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The Knicks Just Won’t Stop Winning

J.R. Smith #8 of the New York Knicks drives in against Gerald Green #25 of the Indiana Pacers at Madison Square Garden on November 18, 2012 in New York City.

The Knicks have won seven of their first eight games and have the best record in the Eastern Conference, second in the NBA, behind only the Memphis Grizzlies at 8-1. All seven of those wins, including three on the road, have come against teams who made the playoffs last year, and all but one (Orlando) have come against teams generally predicted to have better records this year than the Knicks. Because these are the Knicks, and the Knicks have caused their fans such headache over the last decade-plus, there is a sense among some that this is not real, that this is some sort of pleasant early season anomaly. But all available evidence points to the opposite.

The Knicks trounced the Pacers — a team that's off to a slow start but still one thought to be among the best teams in the Eastern Conference this year — 88–76 yesterday afternoon at the Garden, and it was another one of those games in which the Knicks didn't play all that "well," that wasn't anything resembling eye candy, and yet another one they won with ease. By our calculations, the Knicks have played three terrific games this year: The first three, wins over Miami and Philadelphia. They were sluggish in wins over Orlando, Dallas, and now Indiana, overmatched in size by Memphis, and crazy hot at the end against San Antonio. The Knicks are winning games in which little goes right, and they're winning them handily. This is really all you can ask a basketball team to do.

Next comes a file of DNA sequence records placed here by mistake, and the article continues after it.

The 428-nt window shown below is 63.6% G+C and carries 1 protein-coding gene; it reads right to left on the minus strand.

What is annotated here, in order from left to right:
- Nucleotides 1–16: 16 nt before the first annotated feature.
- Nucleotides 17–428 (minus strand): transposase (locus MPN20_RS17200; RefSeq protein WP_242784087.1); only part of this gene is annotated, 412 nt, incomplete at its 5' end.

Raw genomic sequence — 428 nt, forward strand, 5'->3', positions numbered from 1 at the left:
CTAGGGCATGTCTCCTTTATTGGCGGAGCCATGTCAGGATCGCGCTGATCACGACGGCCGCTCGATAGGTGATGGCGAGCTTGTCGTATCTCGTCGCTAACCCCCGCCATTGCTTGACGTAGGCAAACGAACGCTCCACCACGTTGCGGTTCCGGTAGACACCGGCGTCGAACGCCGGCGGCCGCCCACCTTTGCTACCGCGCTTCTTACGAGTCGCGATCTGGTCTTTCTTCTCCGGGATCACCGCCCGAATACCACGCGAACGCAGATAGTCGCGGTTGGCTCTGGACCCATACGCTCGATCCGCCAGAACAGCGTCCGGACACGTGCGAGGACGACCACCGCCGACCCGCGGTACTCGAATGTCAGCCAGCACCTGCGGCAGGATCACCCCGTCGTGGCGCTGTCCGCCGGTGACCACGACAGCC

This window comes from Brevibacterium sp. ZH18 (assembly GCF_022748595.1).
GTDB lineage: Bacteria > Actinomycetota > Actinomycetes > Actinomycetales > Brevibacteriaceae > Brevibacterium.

It was a rough one yesterday — those noon starts are 93 percent grogginess at tipoff — but the Knicks still essentially controlled the game from the beginning. In a sign of just how outstanding Carmelo Anthony is playing right now, he had a team-high 26 points and nine rebounds and still probably contributed just as much on the defensive end, mixing it up and fighting the way it would have been inconceivable to imagine Carmelo doing this time last season. (Well, this time last season, the lockout was still going on. You know what we mean.) He is getting his points, but he's doing so much more than that: Carmelo is playing like a mid-nineties Knicks. It's something to see.

Everyone else is playing like that, too, from Raymond Felton (nine assists, no turnovers yesterday) to Rasheed Wallace (who had one of his "up" games yesterday after a few ugly ones) to Jason Kidd (who played most of the game reeling from a Lance Stephenson tooth to his skull). The Knicks are tough and grinding and elbow-throwing and being all the things they spent the off-season telling everyone they'd be, with no one believing them. At the beginning of this seven-game stretch with six on the road, we said a reasonable goal for the Knicks was to go 4-3. They're now 3-1, with New Orleans tonight, Dallas on Wednesday, and Houston on Friday. It's not reasonable to expect the Knicks to win all three. But the way this is going right now, it would be the furthest thing from a surprise. They don't even have to play well to win, over good teams. This is really something.

Photo: Bruce Bennett/Getty Images